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On 4 April, the UK government laid out a plan to make the UK a global crypto asset technology hub. The plan included bringing in stablecoins within regulation and introducing a financial market infrastructure sandbox to enable companies to innovate, among other developments.
The statement received mixed reactions. The crypto industry was left wondering how the previously unfriendly FCA would establish favourable conditions for the market to flourish without compromising its decentralised essence.
The announcement was not made in a vacuum. A combination of growing retail investment in crypto, which according to the FCA reached £2.3 million in 2021, the slow but rising interest by large financial institutions and the growth of crypto platform providers could create a perfect storm for the industry to reach a tipping point.
Even so, a variety of challenges could prevent a still nascent generation of coins from mainstream adoption.
Despite the availability of crypto infrastructure and ongoing collaboration between providers, cryptocurrencies still lack trust from consumers.
The push to regulate stablecoins preceded the collapse of US dollar-linked stablecoin TerraUSD, which sent vast swathes of the cryptocurrency market into meltdown in mid-May.
With multiple coins including Bitcoin and Terra, yet to recover their pre-crash value at time of writing, the event reinforces the reluctance of traditional financial players and regulators.
Institutional investors, in particular, have argued the volatile nature of the crypto assets makes them a risk and a liability rather than a reliable asset.
Recognising the volatile nature of such cryptos, Alex Reddish, managing director at Tribe Payments told bobsguide before the meltdown: “Volatility in the major stablecoins makes them very difficult to utilise it as a main currency. Ensuring that there are stable currencies will be imperative to adoption as a utility for payments.”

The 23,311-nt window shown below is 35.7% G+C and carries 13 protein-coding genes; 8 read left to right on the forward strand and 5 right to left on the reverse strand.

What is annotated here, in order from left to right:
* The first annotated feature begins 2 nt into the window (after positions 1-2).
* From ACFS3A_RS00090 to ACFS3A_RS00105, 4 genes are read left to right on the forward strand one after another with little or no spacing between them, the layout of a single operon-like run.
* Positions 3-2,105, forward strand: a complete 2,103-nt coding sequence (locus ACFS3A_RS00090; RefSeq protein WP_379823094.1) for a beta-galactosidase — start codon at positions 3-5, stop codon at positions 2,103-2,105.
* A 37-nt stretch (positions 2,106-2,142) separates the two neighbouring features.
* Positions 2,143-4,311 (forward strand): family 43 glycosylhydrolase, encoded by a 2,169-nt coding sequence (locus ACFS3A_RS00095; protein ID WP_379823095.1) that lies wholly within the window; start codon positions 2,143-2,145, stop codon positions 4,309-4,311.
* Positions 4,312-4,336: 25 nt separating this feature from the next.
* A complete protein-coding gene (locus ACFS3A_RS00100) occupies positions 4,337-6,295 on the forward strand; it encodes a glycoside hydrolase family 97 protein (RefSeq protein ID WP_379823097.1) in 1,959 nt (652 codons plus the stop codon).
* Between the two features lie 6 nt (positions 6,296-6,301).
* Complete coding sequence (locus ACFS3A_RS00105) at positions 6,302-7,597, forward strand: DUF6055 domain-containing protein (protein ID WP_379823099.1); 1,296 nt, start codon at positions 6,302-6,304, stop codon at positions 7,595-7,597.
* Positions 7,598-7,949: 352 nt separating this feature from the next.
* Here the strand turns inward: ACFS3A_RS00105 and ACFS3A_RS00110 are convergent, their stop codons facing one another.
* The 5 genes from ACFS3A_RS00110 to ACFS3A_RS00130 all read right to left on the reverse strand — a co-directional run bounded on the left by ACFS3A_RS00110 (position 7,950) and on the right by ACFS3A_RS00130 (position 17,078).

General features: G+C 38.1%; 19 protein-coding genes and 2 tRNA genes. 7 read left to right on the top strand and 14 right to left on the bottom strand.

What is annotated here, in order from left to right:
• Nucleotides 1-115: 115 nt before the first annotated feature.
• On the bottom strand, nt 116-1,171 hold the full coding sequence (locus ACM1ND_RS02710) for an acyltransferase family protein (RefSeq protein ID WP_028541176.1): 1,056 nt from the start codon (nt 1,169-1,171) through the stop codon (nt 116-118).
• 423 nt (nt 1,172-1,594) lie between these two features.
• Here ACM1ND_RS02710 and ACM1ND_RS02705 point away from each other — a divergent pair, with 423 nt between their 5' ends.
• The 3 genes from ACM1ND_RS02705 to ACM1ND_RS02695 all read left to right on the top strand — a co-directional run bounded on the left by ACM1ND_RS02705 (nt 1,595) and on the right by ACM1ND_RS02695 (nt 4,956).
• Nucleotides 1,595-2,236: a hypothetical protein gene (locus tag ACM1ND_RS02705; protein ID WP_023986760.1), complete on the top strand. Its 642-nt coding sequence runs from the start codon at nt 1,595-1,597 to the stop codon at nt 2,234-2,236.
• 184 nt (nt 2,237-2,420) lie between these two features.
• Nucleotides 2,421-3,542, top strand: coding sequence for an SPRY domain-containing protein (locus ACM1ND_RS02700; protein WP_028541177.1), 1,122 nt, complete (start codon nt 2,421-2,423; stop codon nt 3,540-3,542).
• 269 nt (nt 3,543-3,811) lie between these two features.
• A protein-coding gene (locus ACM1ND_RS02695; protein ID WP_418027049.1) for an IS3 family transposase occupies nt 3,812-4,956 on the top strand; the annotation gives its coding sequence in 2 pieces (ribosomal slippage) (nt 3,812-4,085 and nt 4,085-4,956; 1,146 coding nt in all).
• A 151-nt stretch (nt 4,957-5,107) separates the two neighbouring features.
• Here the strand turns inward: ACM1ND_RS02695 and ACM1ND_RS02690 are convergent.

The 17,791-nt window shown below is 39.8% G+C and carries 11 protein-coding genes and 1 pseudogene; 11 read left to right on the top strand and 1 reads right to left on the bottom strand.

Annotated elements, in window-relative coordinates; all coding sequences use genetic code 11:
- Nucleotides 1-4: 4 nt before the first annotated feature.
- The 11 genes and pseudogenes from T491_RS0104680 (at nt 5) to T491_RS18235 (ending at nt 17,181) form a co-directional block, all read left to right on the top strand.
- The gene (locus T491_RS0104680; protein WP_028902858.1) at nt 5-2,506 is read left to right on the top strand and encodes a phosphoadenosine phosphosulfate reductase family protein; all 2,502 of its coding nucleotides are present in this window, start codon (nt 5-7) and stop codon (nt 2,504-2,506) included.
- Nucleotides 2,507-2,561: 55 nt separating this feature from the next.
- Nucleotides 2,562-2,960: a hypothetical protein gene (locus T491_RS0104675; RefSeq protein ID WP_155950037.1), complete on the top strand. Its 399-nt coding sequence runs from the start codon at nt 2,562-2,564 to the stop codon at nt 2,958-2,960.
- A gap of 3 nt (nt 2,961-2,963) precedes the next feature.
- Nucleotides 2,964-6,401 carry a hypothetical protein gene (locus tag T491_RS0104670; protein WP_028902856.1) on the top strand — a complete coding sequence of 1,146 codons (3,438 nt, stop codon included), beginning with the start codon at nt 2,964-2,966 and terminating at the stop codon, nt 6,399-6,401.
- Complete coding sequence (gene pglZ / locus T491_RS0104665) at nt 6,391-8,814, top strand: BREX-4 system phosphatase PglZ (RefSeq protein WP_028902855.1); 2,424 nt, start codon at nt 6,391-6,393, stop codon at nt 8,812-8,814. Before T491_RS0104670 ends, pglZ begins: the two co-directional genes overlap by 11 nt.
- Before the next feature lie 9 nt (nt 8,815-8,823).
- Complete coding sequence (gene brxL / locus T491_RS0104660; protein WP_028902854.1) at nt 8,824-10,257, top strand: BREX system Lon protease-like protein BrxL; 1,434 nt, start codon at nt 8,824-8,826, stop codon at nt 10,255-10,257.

Volatility was also highlighted by the UK HM Treasury as one of the key characteristics of cryptocurrencies, making them “less suitable for payment purposes” according to the consultation and call for evidence document published in January 2021.
HM Treasury’s attitude was drawn from the UK’s Financial Policy Committee’s analysis in March 2018, which noted the values of cryptocurrencies as “too volatile to be widely used as a currency or a store of value and, with transaction costs high and settlement times slow, they are an inefficient media of exchange”.
Following the consultation period, the HM Treasury opined that stablecoins “had the potential to develop into a widespread means of payment, and potentially deliver improvements in payments transactions” while delivering a “similar financial stability and consumer risks as traditional regulated payments.”
The HM Treasury’s announcement marks a change in attitude to the cryptocurrency market, which has until recently seen little to no backing from the UK government.
In a 2021 Bank of England citizens’ panel event, the central bank’s governor, Andrew Bailey, warned against investment in cryptocurrencies, stating: “People are looking for investment opportunities. Buy it if you want but it has no intrinsic value.”
Despite the challenges, the proliferation of the crypto assets and their related technologies has attracted traditional financial institutions to consider their possible advantages to consumers and ultimately themselves.
Although the infrastructure to adopt crypto is mature enough to be utilised, experts believe that the demand for cryptocurrencies will ultimately determine the mainstream adoption.